It’s not exactly Breakfast at Wimbledon.
But it is another game on a futbol pitch.
So the Chargers should feel right at home.
Los Angeles’ American Football Conference representative does its part for pigskin diplomacy when it takes on the Tennessee Titans Sunday morning in Wembley Stadium in London.
Wembley Stadium, at 84,000 seats, is about 3.36 times the size of StubHub Center, the broom closet in Carson where the Chargers fled after stabbing 1.42 million people in the back simultaneously in San Diego.
The Chargers are enjoying a deliciously promising season.
Quarterback Philip Rivers is off to the best start of his career.
He’s completing nearly 69 percent of his passes, with 15 touchdown passes and only three interceptions thus far. His passer rating is second overall in the NFL.
But that wasn’t what the NFL owners were talking about at their autumn meeting last week.
The club released its first progress report on personal seat license (PSL) sales at their future home in Los Angeles Stadium at Holywood Park, and it was abysmal.
PSL and seat sales have been so glacially slow, the Chargers were forced to lower their revenue estimate from $410 to $150 million.
Money gets NFL owners’ attention.
These new financial frustrations underscore a basic truth:
The Chargers don’t have a fan base in Los Angeles County.
Never did, which is why they left L.A. after their inaugural season to move to San Diego in 1961.
Never will, if fans aren’t getting excited about this entertaining set of Lightning Bolts under the leadership of Anthony Lynn and his two head-coach coordinators, Gus Bradley and Ken Whisenhunt.
Rookie safety Derwin James is emerging as an NFL superstar right before everyone’s eyes, and running back Melvin Ingram seems determined to match Rams’ NFL MVP frontrunner Todd Gurley II touchdown for touchdown.
The Chargers situation has managed to make itself unfair to everyone.
The players know they basically play 16 road games since the move north.
And they’re starting to grumble aloud about it.
Which they have every right to.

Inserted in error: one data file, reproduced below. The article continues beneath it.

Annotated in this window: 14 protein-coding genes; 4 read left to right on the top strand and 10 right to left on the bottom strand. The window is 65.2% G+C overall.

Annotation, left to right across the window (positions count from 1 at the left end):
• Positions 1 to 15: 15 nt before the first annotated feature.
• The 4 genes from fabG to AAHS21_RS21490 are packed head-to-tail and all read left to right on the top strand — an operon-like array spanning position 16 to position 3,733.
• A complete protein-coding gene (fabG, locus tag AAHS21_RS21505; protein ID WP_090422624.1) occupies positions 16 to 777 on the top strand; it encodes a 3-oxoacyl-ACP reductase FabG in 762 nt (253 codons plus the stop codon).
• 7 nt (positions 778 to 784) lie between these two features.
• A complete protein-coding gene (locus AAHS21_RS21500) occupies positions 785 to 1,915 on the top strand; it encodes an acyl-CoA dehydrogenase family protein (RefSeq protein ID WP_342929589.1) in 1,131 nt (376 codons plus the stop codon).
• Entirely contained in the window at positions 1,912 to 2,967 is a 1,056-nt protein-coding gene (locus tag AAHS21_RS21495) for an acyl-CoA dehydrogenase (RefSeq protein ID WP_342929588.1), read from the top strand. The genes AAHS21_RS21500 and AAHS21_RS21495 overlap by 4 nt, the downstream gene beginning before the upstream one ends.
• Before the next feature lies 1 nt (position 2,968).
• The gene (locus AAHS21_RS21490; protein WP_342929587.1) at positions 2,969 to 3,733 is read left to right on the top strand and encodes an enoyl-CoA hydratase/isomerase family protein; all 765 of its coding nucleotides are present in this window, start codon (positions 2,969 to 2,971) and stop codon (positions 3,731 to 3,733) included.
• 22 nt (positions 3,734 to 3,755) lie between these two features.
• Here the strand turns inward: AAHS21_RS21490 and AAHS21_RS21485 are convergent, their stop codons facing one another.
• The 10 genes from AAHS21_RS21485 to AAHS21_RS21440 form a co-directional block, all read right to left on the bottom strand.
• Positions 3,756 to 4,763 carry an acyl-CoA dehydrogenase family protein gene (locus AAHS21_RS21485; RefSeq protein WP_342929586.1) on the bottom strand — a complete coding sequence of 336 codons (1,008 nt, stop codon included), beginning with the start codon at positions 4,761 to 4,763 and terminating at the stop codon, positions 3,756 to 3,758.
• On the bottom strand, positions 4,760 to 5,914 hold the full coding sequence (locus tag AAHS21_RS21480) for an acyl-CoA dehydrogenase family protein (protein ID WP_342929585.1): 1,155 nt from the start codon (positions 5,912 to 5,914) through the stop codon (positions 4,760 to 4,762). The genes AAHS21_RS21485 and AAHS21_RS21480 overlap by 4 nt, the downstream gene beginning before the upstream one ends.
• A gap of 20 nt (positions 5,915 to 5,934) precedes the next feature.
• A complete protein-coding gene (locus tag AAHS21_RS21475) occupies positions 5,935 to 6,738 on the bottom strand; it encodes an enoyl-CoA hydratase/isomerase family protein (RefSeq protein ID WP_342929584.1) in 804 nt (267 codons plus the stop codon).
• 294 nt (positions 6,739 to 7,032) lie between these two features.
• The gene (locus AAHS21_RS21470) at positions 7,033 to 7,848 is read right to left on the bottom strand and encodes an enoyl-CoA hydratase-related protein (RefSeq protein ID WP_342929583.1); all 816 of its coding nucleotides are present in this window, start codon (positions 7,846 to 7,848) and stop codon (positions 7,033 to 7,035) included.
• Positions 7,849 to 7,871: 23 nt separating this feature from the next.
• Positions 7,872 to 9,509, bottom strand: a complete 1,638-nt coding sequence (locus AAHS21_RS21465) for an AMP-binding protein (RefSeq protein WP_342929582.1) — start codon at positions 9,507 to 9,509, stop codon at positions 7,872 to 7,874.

They beat the snot out of the Oakland Raiders at StubHub Center two weeks ago, and most of the crowd was upset about it.
Fans will buy single-game tickets to see their beloved Raiders, Broncos, Chiefs, Eagles, Saints, (fill in the blank).
But they want no part of a season-long or PSL-long commitment.
Factor in the return of defensive end Joey Bosa from his foot injury in two weeks, and the Chargers only figure to be even stronger in the second half of the season.
They could be bound for a long playoff run.
That Sept. 23 meeting with the Rams could turn out to be a pregame show for February.
Were this happening 90 miles to the south,the response would be seismic.
The Chargers were a metaphor for the San Diego that grew from a sleepy Navy town hopelessly lost in Los Angeles’ shadow to one of the nation’s 10 biggest, bustling, most prosperous cities.
They can be again.
Owner Dean Spanos ought to take the hint and go back to San Diego, hat and lightning bolts in hand, and beg to go home again.
Oh sure, he’d have to swallow his pride and wear his humiliation like a hair shirt.
But the Chargers would be back where they are loved and appreciated.
Doing such an uncomfortable thing might be the best way to honor the memory of his late father, Alex, who was always a community-first guy.
Hey, it’s happened before.
The NFL went back to Cleveland.
The Raiders went back to Oakland.
Hillary went back to Bill.
The Chargers and their fans deserve better than having to go halfway around the world to be cheered, as they will be Sunday.
There’s a lesson in these soccer stadia for Dean Spanos.
No hands allowed.
Unless they’re pulling that knife out of San Diego’s back.